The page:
The primary objective of the national pest management strategy overseen by the AHB is to reduce the number of Tb-infected cattle and deer herds in New Zealand to a 0.2 percent annual period prevalence rate by 2012/13. The AHB needs to start working on a maintenance plan for after 2013, otherwise the good work of the past will be placed at serious risk.

So, as you can see, the last three years have been very interesting.

While Tb has been an important issue, The Big One was getting rid of the dinosaur producer boards. This was an interesting challenge. My first foray into the board room of Meat New Zealand pointed out something I hadn’t known. They were mainly members of the Federation and weren’t bad people with a similar passion to myself for improving our industry.

The referendum was passed and we now have Meat and Wool NZ, which is a much more focussed and communicative body. We have been proactive in working with them to solve issues in a pragmatic and constructive way.

I make no apologies for mostly avoiding public stoushes with Meat and Wool New Zealand and other groups within our industry. I have taken the view that we can get a lot more done by working with other organisations, rather than stoking bitter debate which entrenches positions and delays outcomes.

As Chairman of the Meat and Fibre Producers I was fortunate to visit Australia, USA and Canada. When in Canada I met cattle industry representatives. This was not long after the BSE outbreak in Canada. At the time their industry was in dire straits, and New Zealand’s image as a producer of safe food became more important.

As a direct result of the outbreak, Canada moved very quickly to implement an animal identification scheme. If this had been in place earlier, a lot of needless cattle slaughter could have been avoided.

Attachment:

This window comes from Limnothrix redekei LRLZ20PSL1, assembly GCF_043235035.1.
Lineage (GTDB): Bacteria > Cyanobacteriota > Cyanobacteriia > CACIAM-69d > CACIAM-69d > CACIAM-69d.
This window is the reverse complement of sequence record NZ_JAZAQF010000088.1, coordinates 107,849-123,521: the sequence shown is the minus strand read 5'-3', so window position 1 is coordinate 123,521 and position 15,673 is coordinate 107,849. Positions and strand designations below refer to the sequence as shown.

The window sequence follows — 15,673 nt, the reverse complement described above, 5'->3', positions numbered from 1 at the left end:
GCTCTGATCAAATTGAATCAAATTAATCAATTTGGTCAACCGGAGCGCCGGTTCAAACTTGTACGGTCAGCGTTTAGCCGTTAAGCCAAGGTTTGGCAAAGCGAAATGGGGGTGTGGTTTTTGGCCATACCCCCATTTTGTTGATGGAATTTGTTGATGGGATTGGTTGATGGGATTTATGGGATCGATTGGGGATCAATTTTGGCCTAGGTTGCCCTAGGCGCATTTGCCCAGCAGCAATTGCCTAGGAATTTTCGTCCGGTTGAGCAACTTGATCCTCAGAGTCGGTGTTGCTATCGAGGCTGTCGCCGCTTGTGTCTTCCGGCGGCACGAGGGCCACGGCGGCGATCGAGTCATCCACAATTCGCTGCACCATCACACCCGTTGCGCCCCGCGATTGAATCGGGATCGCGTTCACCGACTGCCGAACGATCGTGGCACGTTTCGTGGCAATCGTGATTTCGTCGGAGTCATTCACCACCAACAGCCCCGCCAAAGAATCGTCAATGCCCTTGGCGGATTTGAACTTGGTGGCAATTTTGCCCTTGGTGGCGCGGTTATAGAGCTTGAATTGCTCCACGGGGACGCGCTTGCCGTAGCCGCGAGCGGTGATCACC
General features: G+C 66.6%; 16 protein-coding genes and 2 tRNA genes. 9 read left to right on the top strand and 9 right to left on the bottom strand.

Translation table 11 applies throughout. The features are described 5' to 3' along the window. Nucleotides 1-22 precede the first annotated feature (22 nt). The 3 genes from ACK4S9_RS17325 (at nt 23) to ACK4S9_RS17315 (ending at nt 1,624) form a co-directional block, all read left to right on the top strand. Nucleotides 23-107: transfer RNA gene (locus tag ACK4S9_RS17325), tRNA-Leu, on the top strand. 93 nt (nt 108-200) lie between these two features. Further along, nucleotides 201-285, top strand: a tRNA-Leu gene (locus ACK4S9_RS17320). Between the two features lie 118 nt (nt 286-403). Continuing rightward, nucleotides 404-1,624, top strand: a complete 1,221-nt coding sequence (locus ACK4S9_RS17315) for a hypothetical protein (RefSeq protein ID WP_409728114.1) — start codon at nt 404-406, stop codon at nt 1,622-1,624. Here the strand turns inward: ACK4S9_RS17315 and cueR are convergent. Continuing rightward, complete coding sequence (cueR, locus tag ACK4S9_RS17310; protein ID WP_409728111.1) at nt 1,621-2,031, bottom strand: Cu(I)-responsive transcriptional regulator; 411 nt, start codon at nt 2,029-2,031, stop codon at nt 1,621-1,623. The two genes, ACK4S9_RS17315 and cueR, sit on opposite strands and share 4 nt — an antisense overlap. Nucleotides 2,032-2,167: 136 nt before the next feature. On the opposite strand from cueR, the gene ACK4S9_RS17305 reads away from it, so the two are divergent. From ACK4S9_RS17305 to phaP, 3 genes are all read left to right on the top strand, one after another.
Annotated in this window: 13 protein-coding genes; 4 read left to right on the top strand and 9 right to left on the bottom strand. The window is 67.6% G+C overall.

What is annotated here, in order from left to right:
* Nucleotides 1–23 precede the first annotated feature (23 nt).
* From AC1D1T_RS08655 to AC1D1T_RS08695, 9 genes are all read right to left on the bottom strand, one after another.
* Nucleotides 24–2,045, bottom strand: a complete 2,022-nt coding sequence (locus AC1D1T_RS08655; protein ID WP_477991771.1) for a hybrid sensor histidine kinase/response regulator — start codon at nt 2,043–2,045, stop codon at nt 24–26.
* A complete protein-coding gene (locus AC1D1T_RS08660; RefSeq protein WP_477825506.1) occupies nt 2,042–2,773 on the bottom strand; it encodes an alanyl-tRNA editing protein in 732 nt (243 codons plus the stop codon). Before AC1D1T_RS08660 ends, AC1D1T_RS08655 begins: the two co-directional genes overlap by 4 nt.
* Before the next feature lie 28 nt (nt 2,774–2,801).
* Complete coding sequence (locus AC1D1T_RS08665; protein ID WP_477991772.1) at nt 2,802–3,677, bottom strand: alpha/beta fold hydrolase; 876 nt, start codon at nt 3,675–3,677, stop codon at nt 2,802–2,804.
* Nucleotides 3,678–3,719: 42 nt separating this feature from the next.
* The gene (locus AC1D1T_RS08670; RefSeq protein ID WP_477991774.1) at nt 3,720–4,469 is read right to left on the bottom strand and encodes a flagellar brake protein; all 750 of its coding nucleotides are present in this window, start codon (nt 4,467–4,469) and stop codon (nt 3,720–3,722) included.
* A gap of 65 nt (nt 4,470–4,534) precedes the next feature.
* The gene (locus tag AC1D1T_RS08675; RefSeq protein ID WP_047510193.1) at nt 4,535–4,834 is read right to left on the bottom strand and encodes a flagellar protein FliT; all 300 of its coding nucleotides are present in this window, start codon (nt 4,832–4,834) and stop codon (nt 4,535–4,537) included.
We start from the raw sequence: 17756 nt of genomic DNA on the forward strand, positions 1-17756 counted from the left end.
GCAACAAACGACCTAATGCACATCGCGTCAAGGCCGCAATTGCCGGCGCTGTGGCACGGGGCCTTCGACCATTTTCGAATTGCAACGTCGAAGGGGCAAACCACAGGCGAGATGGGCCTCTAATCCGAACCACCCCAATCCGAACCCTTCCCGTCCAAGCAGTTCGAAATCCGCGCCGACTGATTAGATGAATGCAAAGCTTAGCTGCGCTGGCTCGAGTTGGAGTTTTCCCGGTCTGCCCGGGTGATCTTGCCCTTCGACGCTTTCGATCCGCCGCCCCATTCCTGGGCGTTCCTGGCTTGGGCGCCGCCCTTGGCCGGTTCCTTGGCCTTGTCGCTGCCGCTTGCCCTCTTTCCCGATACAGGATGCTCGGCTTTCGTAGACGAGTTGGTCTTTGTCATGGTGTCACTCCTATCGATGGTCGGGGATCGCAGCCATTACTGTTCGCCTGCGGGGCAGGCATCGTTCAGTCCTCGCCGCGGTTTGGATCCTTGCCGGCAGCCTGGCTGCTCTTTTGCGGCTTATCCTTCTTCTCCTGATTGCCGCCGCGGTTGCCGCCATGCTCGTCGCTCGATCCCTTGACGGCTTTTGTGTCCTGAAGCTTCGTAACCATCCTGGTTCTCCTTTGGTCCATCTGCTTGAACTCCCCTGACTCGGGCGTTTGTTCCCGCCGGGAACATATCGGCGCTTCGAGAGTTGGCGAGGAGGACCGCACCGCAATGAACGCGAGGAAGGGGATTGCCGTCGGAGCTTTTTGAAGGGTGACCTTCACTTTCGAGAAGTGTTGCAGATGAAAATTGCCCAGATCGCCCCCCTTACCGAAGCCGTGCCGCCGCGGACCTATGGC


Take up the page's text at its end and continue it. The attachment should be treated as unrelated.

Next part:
Last year we had a Foot and Mouth hoax, and if any good was taken out of that exercise it was to highlight the importance of improving animal ID and other biosecurity measures.

When in the United States, Canada and Australia, I met with leading people in these countries’ industries and the US Department of Agriculture. I have also been active in the Tri-Nations Lamb Group of sheep producers from the US, Australia, and New Zealand.

I can’t emphasise enough the importance of meetings such as these. To adequately represent farmers you need to have first hand knowledge of what we are up against in the market place.

The Tri Lamb forum is in my view very important to New Zealand farmers. Grass roots farmer dialogue should never be underestimated.

New Zealand’s approach to livestock farming, both in terms of productivity, animal welfare and food safety is now so highly respected we no longer have to travel to the ends of the earth to get international attention. They come to us.

European, American and Asian farmers and bureaucrats are coming to our farms and offices by the busload. For this reason I am proud to have been involved in an organisation which pushes for sound agricultural policies that make New Zealand highly competitive.

Here I will leave you with an important content from a recent parliamentary speech, listen very carefully to the quote:

“The backbone of the NZ economy will continue to be our primary industries”

I will finish where I started, talking about issues. For every issue we win, a bureaucrat will dream up another two or three. For the sheep and cattle industry to remain viable, effective leadership is essential.

Good luck to the new Chairman, his Executive, and the 2006/7 Councillors. I will watch your progress with interest.

I look forward to continuing to represent the livestock industry as Chair of the Animal Identification and Traceability Governance Group. I will work to ensure that the cost to farming is kept to a minimum, and that whatever system is agreed upon works well and stands the test of time.

Thank for your support.


ENDS